Le Pen Wows Europe’s Rightist Hopefuls in Sofia

Marine Le Pen and Veselin Mareshki in a show of unity during a nationalists press conference in Sofia on Friday, 14 November. Photo: Vassil Donev, EPA.
November 16, 2018
Right-wing nationalists from many countries gathered in Sofia to discuss forming a front for the European elections next May – but the star of the show was French nationalist firebrand Marine Le Pen.

“We are at a historic threshold, a time when one cycle – that of wild globalization – is coming to an end.” This was one of the main messages of Marine Le Pen, leader of the French National Rally, once the National Front, who visited Bulgaria on Friday as part of a 20-member delegation of right-wing politicians from the Movement for a Europe of Nations and Freedom, MENF.

Le Pen and her nationalist allies visited Sofia on the invitation of the Volya [“Will”] party, led by of pharma and fuel businessman Veselin Mareshki, who is currently under investigation for suspected extortion from other pharmacy owners.

They attended a forum under the motto “The Movement for a Europe of Nations and Freedom – a New Model for European Citizens” that aims to prepare them for the upcoming European parliamentary elections in May 2019, in which rightists and nationalists are tipped to do well.

EU dismissed as ‘crippled empire’:

Before launching the forum, the politicians gave an almost hour-long press conference in the Bulgarian parliament, which bristled with anti-EU language and nativist slogans about Europe’s doom under a wave of migration, the evils of the Brussels bureaucracy and wrongfulness of EU policy towards Russia.

Twenty politicians from five countries attended the meeting, including the Japanese-Czech leader of the Freedom and Direct Democracy group, Tomio Okamura, and Gerolf Annemans, from Belgium’s Flemish nationalist Vlaams Belang movement.

But most of the focus was turned towards Le Pen and Mareshki. “Europe is changing before our eyes. The patriotic wave is on the rise and it shows what kind of Europe voters want,” Mareshki began, calling the rise of nationalist parties across the continent “an irreversible tendency” that will save Europe and its traditional values.

He moved on to attack the other self-described nationalist fraction in Bulgaria, the United Patriots, UP, called the minority coalition partner of Bulgarian PM Boyko Borissov, “pseudo-nationalists” and “a complete failure”, although he did not mention anything about Borissov himself.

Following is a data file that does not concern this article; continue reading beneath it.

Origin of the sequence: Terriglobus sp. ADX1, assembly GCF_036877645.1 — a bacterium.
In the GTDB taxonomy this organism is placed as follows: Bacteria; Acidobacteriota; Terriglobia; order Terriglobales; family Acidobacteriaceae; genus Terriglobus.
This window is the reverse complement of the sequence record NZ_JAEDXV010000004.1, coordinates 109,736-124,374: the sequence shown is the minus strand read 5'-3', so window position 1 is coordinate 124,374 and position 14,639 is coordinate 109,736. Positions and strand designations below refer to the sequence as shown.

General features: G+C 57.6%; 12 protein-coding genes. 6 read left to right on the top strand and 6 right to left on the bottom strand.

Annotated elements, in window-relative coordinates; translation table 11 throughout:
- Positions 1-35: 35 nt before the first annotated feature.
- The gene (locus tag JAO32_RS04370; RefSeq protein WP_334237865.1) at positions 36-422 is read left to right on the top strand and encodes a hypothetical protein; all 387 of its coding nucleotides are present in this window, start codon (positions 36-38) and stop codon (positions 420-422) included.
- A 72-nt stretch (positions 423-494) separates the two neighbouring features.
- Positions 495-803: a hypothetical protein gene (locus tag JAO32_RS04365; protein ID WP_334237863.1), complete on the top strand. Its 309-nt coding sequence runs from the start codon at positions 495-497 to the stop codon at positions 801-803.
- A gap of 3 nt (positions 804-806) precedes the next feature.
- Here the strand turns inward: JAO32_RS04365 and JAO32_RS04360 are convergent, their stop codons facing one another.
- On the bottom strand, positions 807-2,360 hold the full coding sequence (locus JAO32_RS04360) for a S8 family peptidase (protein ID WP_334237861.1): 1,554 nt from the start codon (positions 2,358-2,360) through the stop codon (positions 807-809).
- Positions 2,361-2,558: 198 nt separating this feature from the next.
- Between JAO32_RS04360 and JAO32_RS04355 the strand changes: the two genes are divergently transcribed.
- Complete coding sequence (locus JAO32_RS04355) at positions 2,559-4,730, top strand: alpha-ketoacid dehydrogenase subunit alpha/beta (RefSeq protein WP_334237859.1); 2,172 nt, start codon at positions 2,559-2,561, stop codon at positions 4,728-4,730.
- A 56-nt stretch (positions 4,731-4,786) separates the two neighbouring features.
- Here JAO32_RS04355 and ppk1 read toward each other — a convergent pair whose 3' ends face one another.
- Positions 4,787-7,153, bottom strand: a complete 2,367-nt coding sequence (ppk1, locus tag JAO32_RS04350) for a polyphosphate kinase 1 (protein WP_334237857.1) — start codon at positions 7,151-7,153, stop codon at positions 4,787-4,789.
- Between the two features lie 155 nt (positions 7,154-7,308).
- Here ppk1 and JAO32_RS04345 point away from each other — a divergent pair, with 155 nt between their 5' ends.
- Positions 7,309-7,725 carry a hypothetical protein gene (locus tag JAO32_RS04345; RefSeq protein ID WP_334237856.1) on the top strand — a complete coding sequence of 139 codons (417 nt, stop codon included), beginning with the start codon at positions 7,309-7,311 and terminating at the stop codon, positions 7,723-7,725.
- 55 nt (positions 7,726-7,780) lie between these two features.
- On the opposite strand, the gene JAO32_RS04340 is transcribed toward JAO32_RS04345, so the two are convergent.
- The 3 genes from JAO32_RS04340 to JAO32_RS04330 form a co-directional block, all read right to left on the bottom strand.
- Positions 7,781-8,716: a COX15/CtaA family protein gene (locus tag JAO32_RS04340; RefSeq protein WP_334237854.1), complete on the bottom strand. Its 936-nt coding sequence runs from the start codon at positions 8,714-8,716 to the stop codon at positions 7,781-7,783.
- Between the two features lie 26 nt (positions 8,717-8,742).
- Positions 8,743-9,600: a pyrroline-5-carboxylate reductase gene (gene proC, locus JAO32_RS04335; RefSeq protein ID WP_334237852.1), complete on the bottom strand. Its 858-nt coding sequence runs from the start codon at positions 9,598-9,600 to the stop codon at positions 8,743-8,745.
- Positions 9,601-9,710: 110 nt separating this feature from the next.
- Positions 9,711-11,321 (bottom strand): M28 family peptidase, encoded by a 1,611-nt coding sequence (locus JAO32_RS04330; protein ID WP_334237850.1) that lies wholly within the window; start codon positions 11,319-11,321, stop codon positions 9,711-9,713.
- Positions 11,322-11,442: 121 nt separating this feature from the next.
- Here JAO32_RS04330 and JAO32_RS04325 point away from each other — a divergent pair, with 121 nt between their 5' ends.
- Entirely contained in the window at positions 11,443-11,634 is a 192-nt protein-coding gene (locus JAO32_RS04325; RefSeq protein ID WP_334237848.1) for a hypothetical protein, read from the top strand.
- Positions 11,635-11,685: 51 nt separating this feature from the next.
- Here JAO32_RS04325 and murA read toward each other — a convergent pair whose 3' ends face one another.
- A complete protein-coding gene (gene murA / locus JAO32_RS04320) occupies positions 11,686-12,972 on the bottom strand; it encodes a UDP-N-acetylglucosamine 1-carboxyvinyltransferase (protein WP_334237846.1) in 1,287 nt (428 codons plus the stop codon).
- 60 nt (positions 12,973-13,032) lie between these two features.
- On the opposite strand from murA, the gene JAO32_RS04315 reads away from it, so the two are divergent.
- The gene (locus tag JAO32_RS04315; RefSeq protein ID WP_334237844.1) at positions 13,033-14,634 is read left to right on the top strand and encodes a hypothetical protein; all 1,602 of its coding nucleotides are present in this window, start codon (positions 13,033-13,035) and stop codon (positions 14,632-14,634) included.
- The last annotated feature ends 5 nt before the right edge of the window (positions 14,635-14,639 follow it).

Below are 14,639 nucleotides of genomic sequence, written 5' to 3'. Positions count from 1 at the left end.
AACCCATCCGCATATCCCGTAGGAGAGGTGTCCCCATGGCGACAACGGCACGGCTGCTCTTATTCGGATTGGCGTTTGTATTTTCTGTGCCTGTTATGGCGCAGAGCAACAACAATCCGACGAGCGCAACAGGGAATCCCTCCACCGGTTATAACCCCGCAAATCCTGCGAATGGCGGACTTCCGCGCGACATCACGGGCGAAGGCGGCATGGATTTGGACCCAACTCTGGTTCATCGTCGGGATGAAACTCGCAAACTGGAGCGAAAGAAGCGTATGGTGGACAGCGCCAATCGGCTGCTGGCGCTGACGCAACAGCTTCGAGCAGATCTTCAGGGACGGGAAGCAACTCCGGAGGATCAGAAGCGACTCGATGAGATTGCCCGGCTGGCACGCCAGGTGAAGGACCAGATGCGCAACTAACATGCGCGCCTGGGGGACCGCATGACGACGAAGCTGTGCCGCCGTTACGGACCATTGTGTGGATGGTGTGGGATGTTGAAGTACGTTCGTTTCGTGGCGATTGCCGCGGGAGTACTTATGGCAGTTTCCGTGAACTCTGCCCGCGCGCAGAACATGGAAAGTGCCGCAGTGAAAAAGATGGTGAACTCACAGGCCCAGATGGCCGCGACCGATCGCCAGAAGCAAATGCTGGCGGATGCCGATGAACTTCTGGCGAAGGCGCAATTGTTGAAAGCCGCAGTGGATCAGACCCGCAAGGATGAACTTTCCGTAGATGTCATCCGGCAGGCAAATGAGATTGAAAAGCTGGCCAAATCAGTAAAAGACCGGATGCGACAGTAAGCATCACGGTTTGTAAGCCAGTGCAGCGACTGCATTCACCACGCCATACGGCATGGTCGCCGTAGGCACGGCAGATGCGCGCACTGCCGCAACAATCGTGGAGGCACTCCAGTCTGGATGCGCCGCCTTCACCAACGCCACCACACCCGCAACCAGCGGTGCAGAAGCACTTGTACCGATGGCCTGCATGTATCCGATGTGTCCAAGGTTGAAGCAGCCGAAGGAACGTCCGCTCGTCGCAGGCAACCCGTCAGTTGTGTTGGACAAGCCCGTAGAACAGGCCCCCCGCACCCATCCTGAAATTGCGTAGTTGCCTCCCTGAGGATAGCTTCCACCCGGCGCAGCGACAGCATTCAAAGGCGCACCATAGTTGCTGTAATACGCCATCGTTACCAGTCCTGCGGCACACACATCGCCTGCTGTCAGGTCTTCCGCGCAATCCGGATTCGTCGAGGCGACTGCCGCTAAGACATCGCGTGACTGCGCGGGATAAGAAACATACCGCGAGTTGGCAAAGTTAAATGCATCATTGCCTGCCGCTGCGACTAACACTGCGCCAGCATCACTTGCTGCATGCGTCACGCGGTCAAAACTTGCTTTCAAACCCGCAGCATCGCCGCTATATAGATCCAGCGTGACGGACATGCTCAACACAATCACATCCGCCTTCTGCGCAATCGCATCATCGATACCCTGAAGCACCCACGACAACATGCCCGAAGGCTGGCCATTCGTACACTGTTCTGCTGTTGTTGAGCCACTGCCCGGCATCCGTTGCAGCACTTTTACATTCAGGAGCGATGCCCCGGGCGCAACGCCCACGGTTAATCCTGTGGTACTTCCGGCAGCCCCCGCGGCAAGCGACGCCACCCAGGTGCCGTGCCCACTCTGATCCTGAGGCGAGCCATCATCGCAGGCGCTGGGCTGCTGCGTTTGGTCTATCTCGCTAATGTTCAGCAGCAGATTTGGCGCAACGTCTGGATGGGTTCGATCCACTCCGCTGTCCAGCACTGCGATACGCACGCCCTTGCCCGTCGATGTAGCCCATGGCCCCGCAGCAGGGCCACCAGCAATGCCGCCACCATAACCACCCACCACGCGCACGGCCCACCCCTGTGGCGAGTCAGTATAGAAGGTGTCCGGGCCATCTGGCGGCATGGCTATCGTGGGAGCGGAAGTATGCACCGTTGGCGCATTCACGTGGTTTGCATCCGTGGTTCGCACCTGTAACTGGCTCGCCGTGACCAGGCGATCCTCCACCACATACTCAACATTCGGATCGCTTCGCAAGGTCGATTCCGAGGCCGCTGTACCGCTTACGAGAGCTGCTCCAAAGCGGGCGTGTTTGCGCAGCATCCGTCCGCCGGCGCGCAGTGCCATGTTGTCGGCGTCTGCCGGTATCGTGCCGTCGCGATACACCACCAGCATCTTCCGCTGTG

Mareshki then lashed out against the European Union, which he accused of not doing anything to aid his fight against a supposed cartel in the fuel retail sector, despite his warnings.

Other speakers mostly pointed fingers at the EU’s bureaucracy and supposedly authoritarian tendencies.

Greek New Right leader Failos Kranidiotis slated the Left, NGOs, the liberal philanthropist George Soros and the bankers, one after the other, for ruining the nations of Europe, finally calling the EU a “crippled empire”.

French villages turning into ghettos, Le Pen says:

Le Pen took the floor last, and was more vehement and passionate than most of the other speakers.

She warned of a European open-door migration policy that aims to destroy the core values of the nations of the continent.

“You should know what will happen if you don’t react to the migration wave. There are entire villages in France, which are dominated mostly by migrants that turn them into ghettos and are controlled by gangs,” she insisted.

“Those who have barricaded themselves behind the glass facades of Brussels think they can buy everything – well, you can’t buy us! You can’t corrupt us! We want voluntary cooperation between free nations, not an imposed one,” she added.

BRIN asked Le Pen and Mareshki what policy the “Europe of Nations” would have towards Russia and the Western Balkans.

Both backed dropping the sanctions regime against Moscow and said each country should have its own policy towards the Kremlin, based on its interests, historic and cultural ties  – which Le Pen described as very strong both in the cases of France and Bulgaria.

The two slightly diverged on the place of the Western Balkans in Europe.

“Of course, they should move in the direction of Europe, but it is a lie that this path necessarily goes through NATO,” Mareshki said.

Le Pen, meanwhile, said the further expansion of the EU was not relevant, as her envisaged “European alliance of free nations” would welcome any sovereign state that shared its values.

Asked if she knew about the complex business and political past of Mareshki, Le Pen said: “To tell you honestly, I don’t care.”

She was backing Volya and not the other Bulgarian nationalists because of the party’s program, she noted.

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